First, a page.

"The Music Man," on Blu-ray disc
1962's "The Music Man" is the brassy and exuberant movie version of Meredith Willson's classic Broadway musical about a "flim flammer" of a travelling salesman who cons an entire town into believing he's going to set up and train a boys' band. And it's finally on Blu-ray, though in a rather disappointing form.
Robert Preston shines as "Professor" Harold Hill, and Shirley Jones brings grace, spunk, and wit to "Marian the Librarian," while the supporting cast (including Buddy Hackett, Paul Ford, Ron Howard, and "The Buffalo Bills" barbershop quartet) complement the stars perfectly.
It's hard to watch "The Music Man" without a smile crossing your face. The story, the songs, the performances, all make this one of the most enjoyable movie musicals ever.
One thing missing from the home video versions to date is a complete restoration, though, and this appears to be the case still with this new Blu-ray release. Oh, it's the best video version ever, but it could really use the sort of frame-by-frame restoration that many films are getting these days. Until then, the picture will not get any better than "good", and that's unforgiveable in this age of high definition pictures - even of older films such as this - that positively pop off the screen.
Warner Brothers apparently remastered the movie for its DVD release several years back, but that doesn't cut the mustard today. There are many in which some flesh tones seem a bit pasty, the overall resolution doesn't appear up to snuff, and it comes off all round as just a straightforward porting over of the DVD release.
Time for a special edition!
Likewise the audio. While I'm not always a big fan of making changes to an original (which can be like painting a moustache onto the Mona Lisa), Warners did a pretty good job of having the soundtrack remixed into 5.1 Dolby Digital (from the original two channel stereo) for its DVD release and it worked well. The orchestra still fills the room as it always did, from up front, but now the voices emanate from the center channel (where they should, as it places it close to their on-screen faces) - unless there are multiple parts being sung, in which case the people on the left come from the left, etc.)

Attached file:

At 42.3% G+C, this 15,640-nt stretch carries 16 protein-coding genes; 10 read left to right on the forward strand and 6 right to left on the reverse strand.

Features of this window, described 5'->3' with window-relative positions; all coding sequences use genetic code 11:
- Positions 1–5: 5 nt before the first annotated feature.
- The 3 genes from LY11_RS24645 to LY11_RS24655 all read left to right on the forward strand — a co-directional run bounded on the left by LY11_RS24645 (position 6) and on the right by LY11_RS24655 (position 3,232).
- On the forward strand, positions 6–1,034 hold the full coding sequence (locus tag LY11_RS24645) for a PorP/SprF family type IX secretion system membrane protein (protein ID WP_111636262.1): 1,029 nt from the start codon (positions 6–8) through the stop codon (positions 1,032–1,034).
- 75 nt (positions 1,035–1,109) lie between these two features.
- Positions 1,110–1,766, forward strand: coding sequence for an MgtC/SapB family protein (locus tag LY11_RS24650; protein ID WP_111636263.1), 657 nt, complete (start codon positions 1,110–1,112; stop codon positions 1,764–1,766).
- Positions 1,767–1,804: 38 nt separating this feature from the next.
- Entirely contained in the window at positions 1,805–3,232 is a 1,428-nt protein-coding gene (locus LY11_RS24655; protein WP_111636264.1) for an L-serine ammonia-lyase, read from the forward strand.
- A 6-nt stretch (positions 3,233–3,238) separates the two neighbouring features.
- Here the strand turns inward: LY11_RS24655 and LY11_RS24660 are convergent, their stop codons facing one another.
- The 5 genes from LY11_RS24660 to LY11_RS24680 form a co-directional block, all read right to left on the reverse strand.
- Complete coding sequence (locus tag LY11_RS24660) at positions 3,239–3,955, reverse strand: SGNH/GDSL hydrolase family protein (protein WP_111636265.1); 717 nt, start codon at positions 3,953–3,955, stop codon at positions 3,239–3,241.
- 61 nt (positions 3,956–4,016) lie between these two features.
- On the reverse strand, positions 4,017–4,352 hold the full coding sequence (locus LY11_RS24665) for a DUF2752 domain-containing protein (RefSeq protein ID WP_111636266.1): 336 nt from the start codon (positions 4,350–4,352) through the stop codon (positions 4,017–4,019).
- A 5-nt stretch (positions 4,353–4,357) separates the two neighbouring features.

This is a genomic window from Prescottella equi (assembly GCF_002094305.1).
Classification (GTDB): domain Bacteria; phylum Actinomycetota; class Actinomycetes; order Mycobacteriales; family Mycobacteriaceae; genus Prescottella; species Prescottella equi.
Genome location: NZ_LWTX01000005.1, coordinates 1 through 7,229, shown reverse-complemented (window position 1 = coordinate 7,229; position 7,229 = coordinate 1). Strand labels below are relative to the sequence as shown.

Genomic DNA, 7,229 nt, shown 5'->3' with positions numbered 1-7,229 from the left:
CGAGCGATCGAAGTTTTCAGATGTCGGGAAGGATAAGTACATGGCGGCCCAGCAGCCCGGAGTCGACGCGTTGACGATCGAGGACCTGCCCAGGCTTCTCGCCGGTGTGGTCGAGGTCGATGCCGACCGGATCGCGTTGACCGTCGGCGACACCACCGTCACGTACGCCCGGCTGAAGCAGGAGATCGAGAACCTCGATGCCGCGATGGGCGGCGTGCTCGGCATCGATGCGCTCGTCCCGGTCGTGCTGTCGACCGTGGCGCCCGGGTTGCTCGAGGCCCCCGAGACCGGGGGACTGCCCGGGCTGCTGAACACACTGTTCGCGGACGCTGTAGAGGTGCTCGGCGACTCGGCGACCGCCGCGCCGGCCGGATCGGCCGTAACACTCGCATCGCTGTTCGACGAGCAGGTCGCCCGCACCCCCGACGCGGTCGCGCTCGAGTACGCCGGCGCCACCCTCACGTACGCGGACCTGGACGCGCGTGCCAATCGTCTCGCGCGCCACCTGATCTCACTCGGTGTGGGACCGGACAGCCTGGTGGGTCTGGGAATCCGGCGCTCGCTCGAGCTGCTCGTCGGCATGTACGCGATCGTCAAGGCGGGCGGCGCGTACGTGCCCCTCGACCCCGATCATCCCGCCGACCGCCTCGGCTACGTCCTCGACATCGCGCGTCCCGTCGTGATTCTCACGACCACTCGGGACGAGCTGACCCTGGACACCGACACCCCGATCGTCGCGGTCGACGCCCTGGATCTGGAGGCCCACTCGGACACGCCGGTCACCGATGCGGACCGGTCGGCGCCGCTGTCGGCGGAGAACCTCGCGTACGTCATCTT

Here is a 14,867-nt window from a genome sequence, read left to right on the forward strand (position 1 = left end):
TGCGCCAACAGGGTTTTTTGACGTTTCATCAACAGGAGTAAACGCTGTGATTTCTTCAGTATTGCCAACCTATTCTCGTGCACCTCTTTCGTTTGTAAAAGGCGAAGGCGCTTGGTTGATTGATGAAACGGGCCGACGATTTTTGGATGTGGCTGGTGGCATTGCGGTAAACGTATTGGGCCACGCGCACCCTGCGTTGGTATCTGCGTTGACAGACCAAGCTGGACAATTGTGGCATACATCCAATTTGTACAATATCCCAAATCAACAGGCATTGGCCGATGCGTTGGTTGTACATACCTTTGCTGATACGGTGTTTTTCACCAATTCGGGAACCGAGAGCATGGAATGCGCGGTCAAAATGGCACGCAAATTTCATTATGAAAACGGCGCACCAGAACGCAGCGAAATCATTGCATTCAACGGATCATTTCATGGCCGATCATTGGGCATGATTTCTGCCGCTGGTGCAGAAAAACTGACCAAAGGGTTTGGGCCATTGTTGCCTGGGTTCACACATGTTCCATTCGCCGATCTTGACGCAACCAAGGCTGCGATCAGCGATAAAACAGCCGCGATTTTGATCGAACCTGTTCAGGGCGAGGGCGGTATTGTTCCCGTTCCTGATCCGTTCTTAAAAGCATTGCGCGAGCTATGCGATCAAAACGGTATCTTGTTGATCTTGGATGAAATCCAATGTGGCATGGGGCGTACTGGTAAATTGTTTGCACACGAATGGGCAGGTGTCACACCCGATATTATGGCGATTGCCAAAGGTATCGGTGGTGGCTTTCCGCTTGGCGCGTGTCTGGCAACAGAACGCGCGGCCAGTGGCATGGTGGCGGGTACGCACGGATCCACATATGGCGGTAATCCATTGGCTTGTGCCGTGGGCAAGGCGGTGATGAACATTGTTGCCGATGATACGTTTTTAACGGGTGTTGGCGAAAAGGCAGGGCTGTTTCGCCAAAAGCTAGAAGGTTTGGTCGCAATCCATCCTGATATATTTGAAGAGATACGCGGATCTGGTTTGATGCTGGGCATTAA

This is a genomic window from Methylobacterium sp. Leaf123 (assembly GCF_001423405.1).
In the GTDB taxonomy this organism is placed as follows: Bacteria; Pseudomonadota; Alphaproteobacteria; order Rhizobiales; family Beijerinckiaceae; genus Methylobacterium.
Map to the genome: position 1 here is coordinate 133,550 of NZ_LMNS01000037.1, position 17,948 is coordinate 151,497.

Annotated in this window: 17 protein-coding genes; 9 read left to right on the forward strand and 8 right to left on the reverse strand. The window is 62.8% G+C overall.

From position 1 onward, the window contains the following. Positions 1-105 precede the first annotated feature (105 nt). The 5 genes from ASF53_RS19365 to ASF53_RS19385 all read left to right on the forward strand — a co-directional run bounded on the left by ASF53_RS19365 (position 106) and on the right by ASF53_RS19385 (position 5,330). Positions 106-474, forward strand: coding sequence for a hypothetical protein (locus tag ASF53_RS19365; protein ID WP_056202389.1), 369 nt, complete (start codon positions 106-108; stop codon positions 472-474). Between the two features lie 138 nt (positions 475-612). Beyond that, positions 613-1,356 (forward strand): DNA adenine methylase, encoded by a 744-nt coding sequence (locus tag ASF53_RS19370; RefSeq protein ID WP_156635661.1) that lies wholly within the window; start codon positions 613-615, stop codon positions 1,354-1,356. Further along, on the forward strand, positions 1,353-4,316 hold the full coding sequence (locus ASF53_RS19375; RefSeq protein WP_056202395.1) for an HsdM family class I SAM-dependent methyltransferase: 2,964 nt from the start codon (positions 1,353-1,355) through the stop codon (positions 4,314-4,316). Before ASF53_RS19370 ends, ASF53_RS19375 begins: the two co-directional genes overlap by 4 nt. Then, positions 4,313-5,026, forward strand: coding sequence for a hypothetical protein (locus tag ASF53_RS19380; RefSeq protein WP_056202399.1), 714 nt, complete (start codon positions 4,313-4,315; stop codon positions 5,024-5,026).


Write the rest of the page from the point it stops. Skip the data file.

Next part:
This has also been carried over basically unchanged and the dts HD Master Audio track sounds so much like the DVD release's Dolby Digital that when we A/B'd them back to back (taking into account the length of time that HDMI "Handshaking" takes), there was very little difference.
it wasn't that the old soundtrack was bad; it wasn't. But they can do so much with old soundtracks these days to restore their original sparkle that we hoped Warners would try that here. Such doesn't appear to be the case, though.
The extras are also reproduced from the DVD release. There's a nice introduction by Shirley Jones - and, fortunately, Warners has programmed the disc so that it doesn't appear unless you seek it out, rather thand defaulting to the intro as the DVD did.
There's also about a half hour documentary on the making of the film, featuring Shirley Jones as narrator and including behind the scenes shots and commentaries from cast and crew members. It's pretty good, but we'd love to see a really deluxe treatment, maybe historical commentaries, new "making of" features, interviews and the like.
Until then, the movie is still worthwhile and this Blu-ray version is the best video version of it yet, so sit down and get ready to be captivated all over again with this classic example of "Hollywoodized" Broadway musicals.
The Music Man, from
Warner Brothers Home Video
Jim Bray's columns are available from the TechnoFile Syndicate.